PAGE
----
Sea watching on windier days (yesterday and sunday) produced a number of Brent Geese at slightly closer range with the Easterly element to the wind. 5 Drake Eider and a 1st Winter Caspian Gull were nice and a handful of Common scoter plus 20+ Red throated Divers.


The southerly wind continues with varying strengths over the past 3 days. The 10th was a calm warm morning with 2 Marsh Harriers and 3 Red Kites the highlights of my walk around the patch. All 3 Kites and one of the Marsh Harriers headed South and out to sea bizarrely. I wish I understood why!

3 Brimstones, a Comma,3 Peacocks and a few Whites were also taking advantage of the mild and still weather as were the local Wall Lizard population.

3 White Wagtails along the cliffs, c50 Siskin a single Greenfinch, c100 Chaffinch, single Brambling and a Black Redstart were noted on the 11th aswell as a jump in Stonechat numbers (7) and some continental looking males while this morning’s efforts were aimed at the Sea where c750 Brent Geese were counted between 7am and 9ish. flying East some at great distance and others abit closer. 26 Redthroated divers also East.

One of the closer flocks contained a lone PaleBellied Brent bringing up the rear. A bird was reported from Reculver later in the day. I wonder if it could be the same bird?

The winds dropped mid afternoon and I broke from working on the house to check the headland quickly for a Wheatear. Alas it was not to be but 2 Firecrests on Foxhill down and a pocket of 3 ChiffChaffs along the fence on Reach Road were welcomed migrants to look at.


A strong SSE breeze met me as I climbed the cliff path early doors and as I reached Langdon cliffs I realised a semi-shift in the seasons had occurred : the headland was full of birdsong. Yellowhammers were dotted about singing away (after not seeing one for over a month!) As were up to 10 Corn Buntings. Linnets seemed to have arrived overnight and were muttering to each other in flocks aswell as fully singing in a couple of places. Meadow Pipits song flighting along the cliffs, joining the already enthusiastic Skylarks, It sounded great.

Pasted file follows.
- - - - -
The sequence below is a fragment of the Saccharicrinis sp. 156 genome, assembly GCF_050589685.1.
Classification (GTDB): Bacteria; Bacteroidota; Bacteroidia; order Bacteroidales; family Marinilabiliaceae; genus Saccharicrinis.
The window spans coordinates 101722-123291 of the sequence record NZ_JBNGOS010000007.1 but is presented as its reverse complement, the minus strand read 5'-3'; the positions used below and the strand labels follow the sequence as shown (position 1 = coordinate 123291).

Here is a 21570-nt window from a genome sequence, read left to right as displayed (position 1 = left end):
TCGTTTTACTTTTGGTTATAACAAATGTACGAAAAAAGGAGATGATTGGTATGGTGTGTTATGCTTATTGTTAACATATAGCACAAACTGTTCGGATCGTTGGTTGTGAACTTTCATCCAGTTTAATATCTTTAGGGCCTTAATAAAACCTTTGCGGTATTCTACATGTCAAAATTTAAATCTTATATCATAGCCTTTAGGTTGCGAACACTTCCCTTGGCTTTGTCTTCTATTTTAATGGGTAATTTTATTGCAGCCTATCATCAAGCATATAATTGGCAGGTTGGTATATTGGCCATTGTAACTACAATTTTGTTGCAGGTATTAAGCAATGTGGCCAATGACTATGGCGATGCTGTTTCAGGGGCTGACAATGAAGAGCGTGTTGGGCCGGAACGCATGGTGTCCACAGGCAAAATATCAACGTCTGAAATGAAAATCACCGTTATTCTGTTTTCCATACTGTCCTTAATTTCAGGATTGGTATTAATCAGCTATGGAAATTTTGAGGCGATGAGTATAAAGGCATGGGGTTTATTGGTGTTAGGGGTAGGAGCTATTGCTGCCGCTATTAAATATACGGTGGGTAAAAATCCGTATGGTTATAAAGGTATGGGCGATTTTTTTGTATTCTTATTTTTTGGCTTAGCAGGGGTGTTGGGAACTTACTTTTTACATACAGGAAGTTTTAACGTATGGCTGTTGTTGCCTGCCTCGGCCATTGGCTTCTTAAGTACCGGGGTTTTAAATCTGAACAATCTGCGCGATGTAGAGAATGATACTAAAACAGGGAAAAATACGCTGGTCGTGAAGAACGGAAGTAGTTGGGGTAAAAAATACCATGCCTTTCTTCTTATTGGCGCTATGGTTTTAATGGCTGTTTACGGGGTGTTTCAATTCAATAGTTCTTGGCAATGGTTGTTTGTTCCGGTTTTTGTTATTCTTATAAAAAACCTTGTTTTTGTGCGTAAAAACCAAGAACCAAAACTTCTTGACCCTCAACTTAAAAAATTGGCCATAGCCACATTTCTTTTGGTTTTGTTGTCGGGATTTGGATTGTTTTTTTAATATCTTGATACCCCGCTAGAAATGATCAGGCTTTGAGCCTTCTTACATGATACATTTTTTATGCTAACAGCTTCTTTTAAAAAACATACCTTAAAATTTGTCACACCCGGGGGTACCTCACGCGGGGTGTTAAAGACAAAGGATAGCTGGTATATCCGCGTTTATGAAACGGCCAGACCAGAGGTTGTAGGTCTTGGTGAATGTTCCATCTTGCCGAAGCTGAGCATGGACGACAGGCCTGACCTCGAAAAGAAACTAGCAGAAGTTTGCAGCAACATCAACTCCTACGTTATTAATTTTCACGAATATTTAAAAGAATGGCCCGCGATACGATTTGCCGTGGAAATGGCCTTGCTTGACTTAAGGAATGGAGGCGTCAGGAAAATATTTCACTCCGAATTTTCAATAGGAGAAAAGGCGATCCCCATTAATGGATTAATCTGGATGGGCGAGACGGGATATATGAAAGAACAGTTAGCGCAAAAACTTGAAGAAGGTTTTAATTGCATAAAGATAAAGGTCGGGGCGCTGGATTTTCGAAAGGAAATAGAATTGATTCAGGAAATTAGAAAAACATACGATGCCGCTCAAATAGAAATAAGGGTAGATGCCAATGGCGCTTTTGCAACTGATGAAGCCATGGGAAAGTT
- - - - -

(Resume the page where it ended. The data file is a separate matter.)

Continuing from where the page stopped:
A Snow bunting was heard overhead as I walked along Reach road which appeared a few minutes later on the fenceline near the old Airstrip so presumably the wintering bird which I havent seen for a while.

A Brambling flew over Langdon Hole in circles calling but other than 2 Redpoll East there was little other Finch movement. The herd of cattle on the cliffs near the lighthouse did exactly what I had hoped for in attracting migrant insectivores in the form of 2 White Wagtails. Hopefully more of that kind of thing as spring progresses.

A single Chiffchaff was noted in top wood and in lower wood a Eurasian Treecreeper was singing. 3 Firecrest and a Coal tit were also counted here.

Whislt chatting to Lucy L near her home we picked up a Red kite low over the old windmill garden, then another 2 very high with a Common Buzzard heading Northish. A quick scan of the sea got me a nice flock of 50 or so Brent Geese east aswell as many Great crested Grebes and 2 Red throated Divers on the water near Fan Bay.

A trip to the timber merchants in Deal was interrupted by a Text from Gerald S letting me know of a juv Glaucous Gull he had found on deal beach a few minutes away from where i was standing so I raced over and we watched it for a while before it was chased away by the local Herring gulls. Fantastic bird; my first and only White winged Gull of the winter.


Northerly and North Easterly winds dominated the weekend and finch movement was apparently going ahead on Saturday throughout the morning with c1,300 Chaffinches East in flocks of 20-80 birds every few minutes and mostly at cliff height which meant each flock could be easily scanned for brambling (2 of which were seen).

Several Firecrests and Chiffchaffs have been noted recently but no sign of migrant Black Redstarts, White wagtails or Blackcaps. I’m hopeful next week will provide these and a Wheatear or two.

Finch movement today seemed to be non existent in comparison to yesterday, if it was happening it must have been further inland and the movement along the cliffs was dominated by large gulls. Many Lesser Black backs and 2 Caspian Gulls (A 1st winter and a 2nd Winter) glided East during the morning.

1st w Caspian Gull

2nd Winter Caspian Gull

The harbour is hosting a roost of several thousand Gulls in the evenings. Mostly small Gulls and despite a good look through I havent managed to find anything of interest beyond 100+ Med gulls this evening.